Since the inception of the Healthy Public Policy Directorate in September 2010, Monica has had city-wide responsibility for ensuring the development of evidence-informed public policies that best protect the health of Toronto residents. As such, she steers the directorate into a leading research, policy and advocacy unit that addresses a broad array of social and environmental determinants of health. Major areas of investigation and advocacy include: strengthening the smoking bylaw, policy options to restrict indoor tanning, enhancing public access to nutritional information of restaurant food, reducing health disparities arising from racism, addressing limited access and affordability of transit, examining mental health issues such as suicide, cancer prevention, climate change and air quality, assessing vulnerability to extreme heat and how to reduce it, toxics reduction and the ChemTRAC program, and a cluster of initiatives directed at creating a healthier city through identification and implementation of active design principles, Official Plan Review, removing zoning barriers in apartment neighbourhoods, and health impact assessment of major land use and transportation decisions in Toronto.
Katie Hayes is a first year Ph.D student in the Social Behavioural Health Sciences program at the Dalla Lana School of Public Health and a fellow in the CIHR Strategic Training program in Public Health Policy. Katie spent the last 3.5 years in a global environmental consulting firm in the Urban Development and Infrastructure client sector where she provided marketing and communications support. She holds an M.A from Royal Roads University in international communication and her thesis research focused on Chinese perspectives of environmental sustainability and the shaping of public opinion. Her research goals at the doctoral level include a focus on climate change resilience, social equity, and public health policy.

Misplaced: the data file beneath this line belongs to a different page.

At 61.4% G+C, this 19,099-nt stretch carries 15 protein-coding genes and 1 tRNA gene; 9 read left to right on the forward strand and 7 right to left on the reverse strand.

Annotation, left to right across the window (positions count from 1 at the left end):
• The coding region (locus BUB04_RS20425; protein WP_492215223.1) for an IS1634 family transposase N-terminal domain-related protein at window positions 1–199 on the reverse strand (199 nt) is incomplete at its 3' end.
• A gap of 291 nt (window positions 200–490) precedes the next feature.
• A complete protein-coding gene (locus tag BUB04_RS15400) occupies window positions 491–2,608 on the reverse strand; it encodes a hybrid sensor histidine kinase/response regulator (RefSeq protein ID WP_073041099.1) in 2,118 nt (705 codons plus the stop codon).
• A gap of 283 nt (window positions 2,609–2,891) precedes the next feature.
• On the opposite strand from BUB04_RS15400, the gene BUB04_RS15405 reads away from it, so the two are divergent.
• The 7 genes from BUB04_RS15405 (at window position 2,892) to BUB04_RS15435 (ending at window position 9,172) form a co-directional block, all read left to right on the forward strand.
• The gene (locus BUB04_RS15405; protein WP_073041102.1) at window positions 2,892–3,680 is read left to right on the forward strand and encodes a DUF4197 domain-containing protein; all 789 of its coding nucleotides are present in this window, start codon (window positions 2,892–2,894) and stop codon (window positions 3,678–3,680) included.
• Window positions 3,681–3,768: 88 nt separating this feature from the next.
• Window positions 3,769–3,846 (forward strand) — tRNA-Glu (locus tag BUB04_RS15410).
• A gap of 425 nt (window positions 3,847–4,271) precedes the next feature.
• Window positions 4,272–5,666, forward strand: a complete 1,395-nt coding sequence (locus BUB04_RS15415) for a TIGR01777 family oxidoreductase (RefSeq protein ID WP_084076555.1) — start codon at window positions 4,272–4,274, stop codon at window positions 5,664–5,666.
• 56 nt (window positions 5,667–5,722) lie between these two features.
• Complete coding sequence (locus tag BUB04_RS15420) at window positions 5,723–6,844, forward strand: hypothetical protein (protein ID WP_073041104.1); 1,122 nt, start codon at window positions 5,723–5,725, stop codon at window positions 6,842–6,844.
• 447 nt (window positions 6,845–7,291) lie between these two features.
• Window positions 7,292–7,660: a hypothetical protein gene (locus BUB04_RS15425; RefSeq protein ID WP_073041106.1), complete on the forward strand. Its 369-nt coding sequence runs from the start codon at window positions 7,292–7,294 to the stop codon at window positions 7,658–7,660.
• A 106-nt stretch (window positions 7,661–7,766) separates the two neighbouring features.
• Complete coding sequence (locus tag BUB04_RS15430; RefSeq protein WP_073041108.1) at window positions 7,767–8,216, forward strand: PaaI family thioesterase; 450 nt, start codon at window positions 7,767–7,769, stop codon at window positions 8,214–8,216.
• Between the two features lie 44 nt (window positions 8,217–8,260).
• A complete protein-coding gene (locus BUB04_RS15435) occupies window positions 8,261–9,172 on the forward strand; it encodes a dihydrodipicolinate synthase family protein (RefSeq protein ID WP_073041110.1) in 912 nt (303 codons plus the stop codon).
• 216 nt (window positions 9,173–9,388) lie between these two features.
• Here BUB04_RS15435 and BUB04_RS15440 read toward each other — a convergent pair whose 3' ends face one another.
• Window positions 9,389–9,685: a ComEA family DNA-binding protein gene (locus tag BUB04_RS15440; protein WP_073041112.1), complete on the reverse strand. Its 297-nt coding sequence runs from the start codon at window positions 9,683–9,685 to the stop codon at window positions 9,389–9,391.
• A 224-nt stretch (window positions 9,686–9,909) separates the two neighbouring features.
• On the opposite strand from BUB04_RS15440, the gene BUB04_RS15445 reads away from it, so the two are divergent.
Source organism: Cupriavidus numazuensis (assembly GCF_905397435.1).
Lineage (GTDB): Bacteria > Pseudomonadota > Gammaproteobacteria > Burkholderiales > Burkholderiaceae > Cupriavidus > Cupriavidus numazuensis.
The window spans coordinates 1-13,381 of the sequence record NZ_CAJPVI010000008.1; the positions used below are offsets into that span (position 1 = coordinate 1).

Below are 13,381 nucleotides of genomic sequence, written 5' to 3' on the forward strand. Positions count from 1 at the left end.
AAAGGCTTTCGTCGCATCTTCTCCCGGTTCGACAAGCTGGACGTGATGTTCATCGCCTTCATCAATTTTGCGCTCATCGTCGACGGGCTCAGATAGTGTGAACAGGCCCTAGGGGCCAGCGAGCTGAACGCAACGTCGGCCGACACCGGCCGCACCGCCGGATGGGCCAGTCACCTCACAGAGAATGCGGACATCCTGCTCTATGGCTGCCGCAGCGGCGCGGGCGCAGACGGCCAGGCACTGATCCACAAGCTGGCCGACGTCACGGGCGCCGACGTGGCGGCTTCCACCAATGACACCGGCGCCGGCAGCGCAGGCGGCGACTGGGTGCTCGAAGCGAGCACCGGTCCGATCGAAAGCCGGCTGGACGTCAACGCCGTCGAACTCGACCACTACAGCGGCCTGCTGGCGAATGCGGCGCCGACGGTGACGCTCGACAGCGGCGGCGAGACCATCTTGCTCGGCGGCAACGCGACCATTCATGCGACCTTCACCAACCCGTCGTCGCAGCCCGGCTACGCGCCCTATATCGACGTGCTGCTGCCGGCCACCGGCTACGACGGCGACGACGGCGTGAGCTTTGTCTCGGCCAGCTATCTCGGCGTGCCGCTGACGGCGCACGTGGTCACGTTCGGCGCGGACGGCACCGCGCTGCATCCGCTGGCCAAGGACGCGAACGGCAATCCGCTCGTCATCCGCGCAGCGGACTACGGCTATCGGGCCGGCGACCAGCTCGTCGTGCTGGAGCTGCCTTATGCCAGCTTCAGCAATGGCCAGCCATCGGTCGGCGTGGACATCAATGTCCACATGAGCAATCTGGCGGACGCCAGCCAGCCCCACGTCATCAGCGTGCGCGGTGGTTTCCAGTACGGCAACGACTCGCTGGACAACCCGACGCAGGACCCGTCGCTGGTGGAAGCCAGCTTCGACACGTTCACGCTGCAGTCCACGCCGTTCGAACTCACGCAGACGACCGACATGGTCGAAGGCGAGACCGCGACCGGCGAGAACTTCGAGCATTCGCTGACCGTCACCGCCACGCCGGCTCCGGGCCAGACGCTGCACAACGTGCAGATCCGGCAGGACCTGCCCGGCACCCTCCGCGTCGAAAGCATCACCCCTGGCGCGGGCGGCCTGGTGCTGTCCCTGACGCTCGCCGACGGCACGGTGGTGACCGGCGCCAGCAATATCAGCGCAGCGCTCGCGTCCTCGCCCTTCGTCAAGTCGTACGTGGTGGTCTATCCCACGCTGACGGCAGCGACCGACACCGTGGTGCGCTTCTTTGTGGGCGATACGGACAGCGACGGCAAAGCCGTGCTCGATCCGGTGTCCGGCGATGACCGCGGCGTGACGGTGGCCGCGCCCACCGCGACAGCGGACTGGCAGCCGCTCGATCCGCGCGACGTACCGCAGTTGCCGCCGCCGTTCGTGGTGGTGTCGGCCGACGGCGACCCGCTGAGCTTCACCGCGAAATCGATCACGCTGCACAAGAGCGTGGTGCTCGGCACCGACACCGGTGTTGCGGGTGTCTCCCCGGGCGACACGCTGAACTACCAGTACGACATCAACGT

Suzanne is Editor-in-Chief for Global Health Promotion, Director of the WHO Collaborating Centre in Health Promotion, the Lead for the Masters level Global Health Emphasis, a mentor in public health policy and Associate Professor in the Social and Behavioural Sciences Division in the Dalla Lana School of Public Health at the University of Toronto. She specializes in participatory planning, evaluation and research, as well as interdisciplinary education and training. In Canada, she was the Director for the Centre for Health Promotion for 9 years, had a leadership role in the development of national health goals in 2005 and provides technical support to the Canadian Best Practices Portal in Chronic Disease Prevention and Health Promotion. She has been President of the Ontario Public Health Association, and vice-president of the Canadian Public Health Association and currently sits on the CPHA Board of Directors. She has been invited to speak on health promotion and evaluation topics in various parts of Canada, USA, Taiwan, Jakarta, Singapore, Australia, Mexico, Colombia, Chile, Germany, Switzerland and Brazil. She has written about equity, health promotion strategies, realist evaluation, and youth engagement.
Lorna has over 25 years of experience in developing and managing not-for-profit, community-based organizations and services. She has been the Executive Director of OHCC since September 2000, following four years as a Community Animator for the Southwest region of Ontario. Lorna has particular strengths in the areas of community development, community engagement, meeting and workshop facilitation, planning and organizational governance. She has a long history of volunteer activity, and is currently on the Board of Directors for the London Community Resource Centre. Previous to working with OHCC, she was Executive Director of the London Community Resource Centre from 1992-1996 and Director of Support Services for Woodstock & District Developmental services from 1979-1992.